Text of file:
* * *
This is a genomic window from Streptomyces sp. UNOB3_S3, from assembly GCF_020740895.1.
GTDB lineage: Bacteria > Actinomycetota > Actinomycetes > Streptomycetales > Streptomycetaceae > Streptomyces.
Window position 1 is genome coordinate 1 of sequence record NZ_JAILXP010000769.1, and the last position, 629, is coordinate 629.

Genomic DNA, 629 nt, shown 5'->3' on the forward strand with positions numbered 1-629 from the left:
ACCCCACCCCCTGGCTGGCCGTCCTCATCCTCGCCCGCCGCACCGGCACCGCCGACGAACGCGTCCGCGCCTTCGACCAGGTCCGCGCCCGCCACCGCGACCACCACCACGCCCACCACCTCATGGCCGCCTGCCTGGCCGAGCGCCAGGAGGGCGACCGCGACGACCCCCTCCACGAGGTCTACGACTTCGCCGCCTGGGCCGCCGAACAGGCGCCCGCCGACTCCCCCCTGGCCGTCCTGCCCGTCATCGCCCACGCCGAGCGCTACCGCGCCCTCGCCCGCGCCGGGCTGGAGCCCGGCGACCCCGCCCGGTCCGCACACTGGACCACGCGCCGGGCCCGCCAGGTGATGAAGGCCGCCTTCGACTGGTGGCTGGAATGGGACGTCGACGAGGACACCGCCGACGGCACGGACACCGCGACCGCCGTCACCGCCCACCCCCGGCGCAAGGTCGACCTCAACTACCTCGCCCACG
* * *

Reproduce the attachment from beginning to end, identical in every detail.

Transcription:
This is a genomic window from Streptomyces sp. UNOB3_S3, from assembly GCF_020740895.1.
GTDB lineage: Bacteria > Actinomycetota > Actinomycetes > Streptomycetales > Streptomycetaceae > Streptomyces.
Window position 1 is genome coordinate 1 of sequence record NZ_JAILXP010000769.1, and the last position, 629, is coordinate 629.

Genomic DNA, 629 nt, shown 5'->3' on the forward strand with positions numbered 1-629 from the left:
ACCCCACCCCCTGGCTGGCCGTCCTCATCCTCGCCCGCCGCACCGGCACCGCCGACGAACGCGTCCGCGCCTTCGACCAGGTCCGCGCCCGCCACCGCGACCACCACCACGCCCACCACCTCATGGCCGCCTGCCTGGCCGAGCGCCAGGAGGGCGACCGCGACGACCCCCTCCACGAGGTCTACGACTTCGCCGCCTGGGCCGCCGAACAGGCGCCCGCCGACTCCCCCCTGGCCGTCCTGCCCGTCATCGCCCACGCCGAGCGCTACCGCGCCCTCGCCCGCGCCGGGCTGGAGCCCGGCGACCCCGCCCGGTCCGCACACTGGACCACGCGCCGGGCCCGCCAGGTGATGAAGGCCGCCTTCGACTGGTGGCTGGAATGGGACGTCGACGAGGACACCGCCGACGGCACGGACACCGCGACCGCCGTCACCGCCCACCCCCGGCGCAAGGTCGACCTCAACTACCTCGCCCACG